Grant Potulny officially left behind the Gophers hockey program Tuesday morning when he was introduced as Northern Michigan's head coach.
Potulny, 37, spent the past eight seasons on the Gophers bench as an assistant coach and led the program’s charge on the recruiting trail. He also has experience winning on the ice as a former three-year captain for the Gophers and two-time national champion.
Northern Michigan athletic director Forrest Karr said Tuesday he was especially impressed by Potunly’s ability to consistently recruit top talent and his understanding of what it takes to succeed. Potulny is just the third coach in the program’s 42-year history.
“I’m looking forward to the challenge and looking forward to the opportunity and looking forward to coaching teams that can make everyone proud,” Potulny said at Tuesday’s press conference.
“I think this is a place you can win. … That’s what enticed me right away. But when I came in, I got to meet everyone and see the passion they have for this program is just infectious. And that’s where you want to be. It’s not only important to the community, but to everyone involved with university.”
Potulny, who grew up in Grand Forks where North Dakota hockey is part of the community’s identity, felt the same support in Marquette, Mich., for the Wildcats.
Potunly thanked the Gophers men’s hockey program Tuesday, specifically former athletic director Joel Maturi, current AD Mark Coyle, associate director Tom McGinnis and coach Don Lucia for their role in his development as a coach.
“Don is one of the winningest coaches in college hockey history. He’s got 700 wins and won with three different programs. But the one thing about Don is he’s a wonderful, wonderful human,” Potulny said. “The way that he led that program is the way that he’s led every program he’s been at. It’s been with class. And I’ve learned from him and I’m going to try and lead this program the exact same way.”
Northern Michigan is one of the few programs in college hockey that plays on an Olympic-sized rink like the Gophers. Potulny said he intends to use that to his advantage and recruit players with speed.
“We tried to build our teams at Minnesota the same way. Try to build speed,” he said. “I think you recruit to the rink. … Speed kills.
“We have the ability to play on an Olympic sheet and it should be a competitive advantage, especially down the road when you get some guys that you think play the style you want to play.”
Potulny avoided answering questions about the new job being viewed as stepping stone to prepare him for the Gophers head coaching job when it becomes available one day. Potulny responded by saying he and his wife were already looking at homes in the community and his kids would be involved in local youth sports.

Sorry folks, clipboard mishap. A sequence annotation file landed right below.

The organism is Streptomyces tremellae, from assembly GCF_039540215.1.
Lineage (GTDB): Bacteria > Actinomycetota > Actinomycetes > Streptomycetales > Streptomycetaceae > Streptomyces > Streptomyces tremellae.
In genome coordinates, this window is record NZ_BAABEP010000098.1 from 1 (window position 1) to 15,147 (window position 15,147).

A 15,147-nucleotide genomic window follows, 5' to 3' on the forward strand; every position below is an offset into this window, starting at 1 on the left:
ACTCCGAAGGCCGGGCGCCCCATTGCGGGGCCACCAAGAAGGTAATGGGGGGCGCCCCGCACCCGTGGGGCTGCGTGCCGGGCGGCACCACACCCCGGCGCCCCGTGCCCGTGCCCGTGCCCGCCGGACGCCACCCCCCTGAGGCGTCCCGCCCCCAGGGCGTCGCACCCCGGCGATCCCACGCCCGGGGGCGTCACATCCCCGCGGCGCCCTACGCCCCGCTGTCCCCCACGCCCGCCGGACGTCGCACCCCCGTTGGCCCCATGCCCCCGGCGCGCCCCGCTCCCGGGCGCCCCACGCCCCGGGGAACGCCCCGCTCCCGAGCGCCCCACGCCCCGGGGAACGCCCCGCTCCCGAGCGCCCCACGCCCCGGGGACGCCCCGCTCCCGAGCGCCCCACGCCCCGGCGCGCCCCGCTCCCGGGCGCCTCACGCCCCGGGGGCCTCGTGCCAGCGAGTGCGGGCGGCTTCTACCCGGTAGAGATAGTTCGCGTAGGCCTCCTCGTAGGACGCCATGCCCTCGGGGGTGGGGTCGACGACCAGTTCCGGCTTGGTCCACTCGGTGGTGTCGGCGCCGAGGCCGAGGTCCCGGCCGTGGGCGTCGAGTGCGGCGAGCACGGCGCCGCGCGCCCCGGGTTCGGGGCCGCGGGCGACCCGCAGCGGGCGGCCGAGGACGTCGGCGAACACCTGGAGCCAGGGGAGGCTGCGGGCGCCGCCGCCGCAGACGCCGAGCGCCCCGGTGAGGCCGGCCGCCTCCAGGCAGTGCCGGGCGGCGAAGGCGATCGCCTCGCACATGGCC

“Eight years ago, I had just returned from the University of Minnesota interviewing for an opening as assistant coach. There were a multitude of guys that had way more experience in hockey,” Potulny said. “I had never coached and was coming in after being a player … and they were going to hire me at one of the premier programs in college hockey. It was all about the fit. … And the fit is right today… That is more important than any other number.”
Potulny will replace Walt Kyle, who was fired in March after coaching the Wildcats for 15 seasons.
Potulny was a three-year captain for the Gophers, leading them to back-to-back NCAA championships in 2002 and ’03. His overtime goal against Maine in the 2002 NCAA final at Xcel Energy Center gave the Gophers their first national championship since 1979.
With Potulny as an assistant, the Gophers have won six consecutive conference regular-season titles — the past four in the Big Ten and two before that in the WCHA. Minnesota advanced to the NCAA Frozen Four in 2012 and 2014. Potulny worked primarily with the Gophers forwards. Potulny also was an assistant coach for the gold medal-winning U.S. team in the World Junior Championship this year.
Lucia thanked Potulny for his service to the program in a statement released Tuesday.
“Grant is very deserving of the opportunity to be the next head coach at Northern Michigan University,” Lucia said. “He’s had a tremendous career at the ‘U’ as a player and as a coach, and it’s been enjoyable to watch him grow. There’s no question in my mind that he’s ready to be a head coach. Grant’s a great family man, and he and his family will be a tremendous asset in their move to Marquette.”